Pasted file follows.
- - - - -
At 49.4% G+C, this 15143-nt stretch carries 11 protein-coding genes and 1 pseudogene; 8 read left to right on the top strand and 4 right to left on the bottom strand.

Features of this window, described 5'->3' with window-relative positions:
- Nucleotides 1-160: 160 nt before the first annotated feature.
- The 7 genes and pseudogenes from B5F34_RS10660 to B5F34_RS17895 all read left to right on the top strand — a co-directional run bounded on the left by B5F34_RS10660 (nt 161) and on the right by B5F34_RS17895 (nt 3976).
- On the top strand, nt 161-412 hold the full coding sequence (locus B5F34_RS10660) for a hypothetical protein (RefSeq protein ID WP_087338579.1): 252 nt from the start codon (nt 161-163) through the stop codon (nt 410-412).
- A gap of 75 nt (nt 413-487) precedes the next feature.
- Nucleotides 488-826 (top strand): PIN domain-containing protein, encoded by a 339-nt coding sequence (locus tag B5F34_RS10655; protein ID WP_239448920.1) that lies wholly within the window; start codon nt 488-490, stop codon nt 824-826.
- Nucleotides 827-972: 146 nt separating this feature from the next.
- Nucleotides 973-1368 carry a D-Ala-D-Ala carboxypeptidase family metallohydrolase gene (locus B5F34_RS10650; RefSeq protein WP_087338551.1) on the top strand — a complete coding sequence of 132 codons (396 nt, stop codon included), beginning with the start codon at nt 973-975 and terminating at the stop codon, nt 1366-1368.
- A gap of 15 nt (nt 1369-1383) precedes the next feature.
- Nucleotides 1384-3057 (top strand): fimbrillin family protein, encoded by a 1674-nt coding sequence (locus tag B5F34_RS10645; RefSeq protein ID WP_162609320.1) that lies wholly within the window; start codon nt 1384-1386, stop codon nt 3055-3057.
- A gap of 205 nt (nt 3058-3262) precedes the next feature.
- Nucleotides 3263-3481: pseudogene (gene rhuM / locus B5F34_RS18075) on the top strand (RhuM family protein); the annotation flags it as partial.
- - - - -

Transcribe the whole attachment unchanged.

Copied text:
At 49.4% G+C, this 15143-nt stretch carries 11 protein-coding genes and 1 pseudogene; 8 read left to right on the top strand and 4 right to left on the bottom strand.

Features of this window, described 5'->3' with window-relative positions:
- Nucleotides 1-160: 160 nt before the first annotated feature.
- The 7 genes and pseudogenes from B5F34_RS10660 to B5F34_RS17895 all read left to right on the top strand — a co-directional run bounded on the left by B5F34_RS10660 (nt 161) and on the right by B5F34_RS17895 (nt 3976).
- On the top strand, nt 161-412 hold the full coding sequence (locus B5F34_RS10660) for a hypothetical protein (RefSeq protein ID WP_087338579.1): 252 nt from the start codon (nt 161-163) through the stop codon (nt 410-412).
- A gap of 75 nt (nt 413-487) precedes the next feature.
- Nucleotides 488-826 (top strand): PIN domain-containing protein, encoded by a 339-nt coding sequence (locus tag B5F34_RS10655; protein ID WP_239448920.1) that lies wholly within the window; start codon nt 488-490, stop codon nt 824-826.
- Nucleotides 827-972: 146 nt separating this feature from the next.
- Nucleotides 973-1368 carry a D-Ala-D-Ala carboxypeptidase family metallohydrolase gene (locus B5F34_RS10650; RefSeq protein WP_087338551.1) on the top strand — a complete coding sequence of 132 codons (396 nt, stop codon included), beginning with the start codon at nt 973-975 and terminating at the stop codon, nt 1366-1368.
- A gap of 15 nt (nt 1369-1383) precedes the next feature.
- Nucleotides 1384-3057 (top strand): fimbrillin family protein, encoded by a 1674-nt coding sequence (locus tag B5F34_RS10645; RefSeq protein ID WP_162609320.1) that lies wholly within the window; start codon nt 1384-1386, stop codon nt 3055-3057.
- A gap of 205 nt (nt 3058-3262) precedes the next feature.
- Nucleotides 3263-3481: pseudogene (gene rhuM / locus B5F34_RS18075) on the top strand (RhuM family protein); the annotation flags it as partial.